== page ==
Comparing Softphones to IP phones
At VoiceCon, Microsoft made much noise about how the softphone delivered better audio quality than a leading IP phone. (see my posts: Microsoft – where do your get this stuff? and Psytechnics Gets a Microsoft Moment )
At first it sounds impressive – especially considering the history of Windows. I remember in 1998 getting all excited about the prospects of Nortel doing a deal with Vocaltec, the Israeli company that was the first with a Windows softphone, but then having experienced it, I acknowledged that the OS had several flaws.
Windows 95, 98 and probably Millenium, were all single threaded. That means, that any real-time process underway, occupied the machine completely. Any intermittent process, like a clock update, or an email server update simply seized control of the processor, did its thing, and then dropped the user back into the real-time process then underway. This might work if I was editing an email since the interrupt was only about 500 milliseconds long. However, in an audio conversation, a random 0.5 seconds of zero speech processing can destroy the context for the user, and of course destroy the experience of the user.
It could literally eliminate answers like, 'no' which only take ~ 400 milliseconds to speak.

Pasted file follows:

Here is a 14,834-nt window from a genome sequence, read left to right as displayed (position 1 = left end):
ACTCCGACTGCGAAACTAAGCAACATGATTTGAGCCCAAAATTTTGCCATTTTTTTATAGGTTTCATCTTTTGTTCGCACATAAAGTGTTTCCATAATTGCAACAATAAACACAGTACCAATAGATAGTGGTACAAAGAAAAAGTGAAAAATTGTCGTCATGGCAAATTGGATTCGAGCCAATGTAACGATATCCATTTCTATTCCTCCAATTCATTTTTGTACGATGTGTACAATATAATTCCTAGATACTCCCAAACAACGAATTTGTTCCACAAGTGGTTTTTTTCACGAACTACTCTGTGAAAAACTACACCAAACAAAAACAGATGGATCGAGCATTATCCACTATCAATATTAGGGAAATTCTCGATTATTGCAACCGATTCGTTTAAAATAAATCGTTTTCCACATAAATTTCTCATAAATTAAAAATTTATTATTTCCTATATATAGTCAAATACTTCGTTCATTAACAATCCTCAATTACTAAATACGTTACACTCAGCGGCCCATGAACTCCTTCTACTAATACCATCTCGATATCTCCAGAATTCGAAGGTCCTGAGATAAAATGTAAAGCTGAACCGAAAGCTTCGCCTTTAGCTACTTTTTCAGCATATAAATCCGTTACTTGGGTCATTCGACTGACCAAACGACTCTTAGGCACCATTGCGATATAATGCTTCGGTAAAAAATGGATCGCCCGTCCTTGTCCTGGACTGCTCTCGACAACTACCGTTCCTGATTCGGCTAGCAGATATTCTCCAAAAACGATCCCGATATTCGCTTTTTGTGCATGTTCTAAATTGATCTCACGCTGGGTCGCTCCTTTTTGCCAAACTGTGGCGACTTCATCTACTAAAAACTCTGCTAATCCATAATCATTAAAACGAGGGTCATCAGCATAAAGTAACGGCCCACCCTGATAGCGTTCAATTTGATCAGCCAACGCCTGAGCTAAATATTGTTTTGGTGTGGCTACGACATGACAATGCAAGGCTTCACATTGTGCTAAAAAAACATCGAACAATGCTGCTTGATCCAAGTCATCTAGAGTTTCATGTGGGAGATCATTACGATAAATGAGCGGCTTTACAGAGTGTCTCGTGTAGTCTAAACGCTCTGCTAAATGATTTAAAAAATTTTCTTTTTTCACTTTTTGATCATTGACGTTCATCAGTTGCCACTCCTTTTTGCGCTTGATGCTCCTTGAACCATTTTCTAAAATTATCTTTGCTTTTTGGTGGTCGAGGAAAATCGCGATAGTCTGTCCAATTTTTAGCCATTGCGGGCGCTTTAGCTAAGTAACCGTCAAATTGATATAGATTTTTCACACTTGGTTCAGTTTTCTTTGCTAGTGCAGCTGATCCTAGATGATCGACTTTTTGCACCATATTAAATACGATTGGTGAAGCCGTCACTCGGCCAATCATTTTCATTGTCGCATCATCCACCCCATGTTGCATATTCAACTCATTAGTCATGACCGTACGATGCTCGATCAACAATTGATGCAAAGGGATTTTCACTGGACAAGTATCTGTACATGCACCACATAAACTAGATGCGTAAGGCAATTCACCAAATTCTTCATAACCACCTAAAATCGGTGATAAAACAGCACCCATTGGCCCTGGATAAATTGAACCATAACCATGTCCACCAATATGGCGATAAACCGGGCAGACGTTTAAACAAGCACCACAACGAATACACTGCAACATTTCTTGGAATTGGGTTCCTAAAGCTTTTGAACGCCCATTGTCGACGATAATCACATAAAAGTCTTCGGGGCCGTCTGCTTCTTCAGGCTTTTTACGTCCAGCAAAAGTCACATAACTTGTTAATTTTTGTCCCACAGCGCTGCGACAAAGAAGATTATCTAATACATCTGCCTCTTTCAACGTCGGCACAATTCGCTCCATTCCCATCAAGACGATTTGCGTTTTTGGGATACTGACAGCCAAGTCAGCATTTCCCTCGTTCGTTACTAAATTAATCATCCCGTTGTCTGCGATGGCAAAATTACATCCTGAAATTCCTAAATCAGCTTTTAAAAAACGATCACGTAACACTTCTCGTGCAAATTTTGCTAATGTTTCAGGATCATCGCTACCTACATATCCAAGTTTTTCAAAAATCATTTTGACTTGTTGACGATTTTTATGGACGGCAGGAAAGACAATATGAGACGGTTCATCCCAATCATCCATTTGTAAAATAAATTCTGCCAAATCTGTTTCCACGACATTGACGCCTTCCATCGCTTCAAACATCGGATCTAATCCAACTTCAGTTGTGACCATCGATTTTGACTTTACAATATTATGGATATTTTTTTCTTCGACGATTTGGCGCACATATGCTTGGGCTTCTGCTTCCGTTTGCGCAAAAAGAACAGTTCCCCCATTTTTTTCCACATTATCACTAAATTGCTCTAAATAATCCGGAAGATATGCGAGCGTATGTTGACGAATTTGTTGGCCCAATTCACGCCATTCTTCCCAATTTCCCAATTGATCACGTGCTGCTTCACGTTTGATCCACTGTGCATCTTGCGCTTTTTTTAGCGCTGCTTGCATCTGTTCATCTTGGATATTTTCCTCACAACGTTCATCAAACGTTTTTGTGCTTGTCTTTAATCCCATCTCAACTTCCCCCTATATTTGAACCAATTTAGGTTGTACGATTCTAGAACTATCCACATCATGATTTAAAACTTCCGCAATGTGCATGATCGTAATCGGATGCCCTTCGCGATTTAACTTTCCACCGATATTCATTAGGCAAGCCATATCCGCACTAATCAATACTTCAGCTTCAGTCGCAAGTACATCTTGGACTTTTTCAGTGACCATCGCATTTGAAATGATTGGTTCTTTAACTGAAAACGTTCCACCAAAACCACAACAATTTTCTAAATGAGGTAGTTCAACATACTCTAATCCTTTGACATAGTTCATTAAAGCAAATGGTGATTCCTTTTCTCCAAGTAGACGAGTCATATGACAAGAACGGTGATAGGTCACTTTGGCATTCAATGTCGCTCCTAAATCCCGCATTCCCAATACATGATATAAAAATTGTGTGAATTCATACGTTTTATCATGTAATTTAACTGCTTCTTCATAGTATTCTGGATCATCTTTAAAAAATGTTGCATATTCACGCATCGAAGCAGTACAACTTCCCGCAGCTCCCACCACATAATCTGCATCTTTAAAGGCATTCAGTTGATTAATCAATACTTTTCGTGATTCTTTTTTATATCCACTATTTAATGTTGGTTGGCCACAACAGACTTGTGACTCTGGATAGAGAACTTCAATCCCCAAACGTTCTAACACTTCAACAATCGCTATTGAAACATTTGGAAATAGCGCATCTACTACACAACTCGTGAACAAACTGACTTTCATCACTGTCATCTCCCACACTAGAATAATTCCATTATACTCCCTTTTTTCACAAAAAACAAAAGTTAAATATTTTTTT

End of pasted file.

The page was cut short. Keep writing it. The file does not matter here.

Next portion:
However, Windows today, with the fast processors of today, with the massive memory of today have no trouble with this challenge (thank God) and the Psytechnics test proves it. In the test, results available at www.psytechnics.com, a Microsoft Windows and Office client with a USB phone are contrasted with the Cisco 7961 IP phone. The comparisons show that the MSFT device supports Wideband and Narrowband operation, while the Cisco phone supports G.711 and G.729.
Does this show that MSFT doesn't support the ITU's codec and won't be able to interoperate with other gateways and applications?
Also, the confidence intervals of each of the samples contrasting the narrowband and the G.711 may suggest that the gap is pretty small. For example, at IP Condition 1 (no other apps running on the LAN), the MSFT setup generates a MOS (Mean Opinion Score) of 3.51 and a confidence interval of 0.11. In contrast, the Cisco phone, at IP Condition 1, using the G.711 codec generated a MOS mean of 3.41 and a confidence interval of 0.11. So, although the MSFT setup does have an higher score here, it isn't much of a higher score.
So, this is a test of the performance of two codecs – one using ITU codec standards and the other a proprietary MSFT implementation. Was that the real goal of the test?
Maybe MSFT should present its IPR to the ITU to imbed it into the next codec standard? How about it, Jeff?
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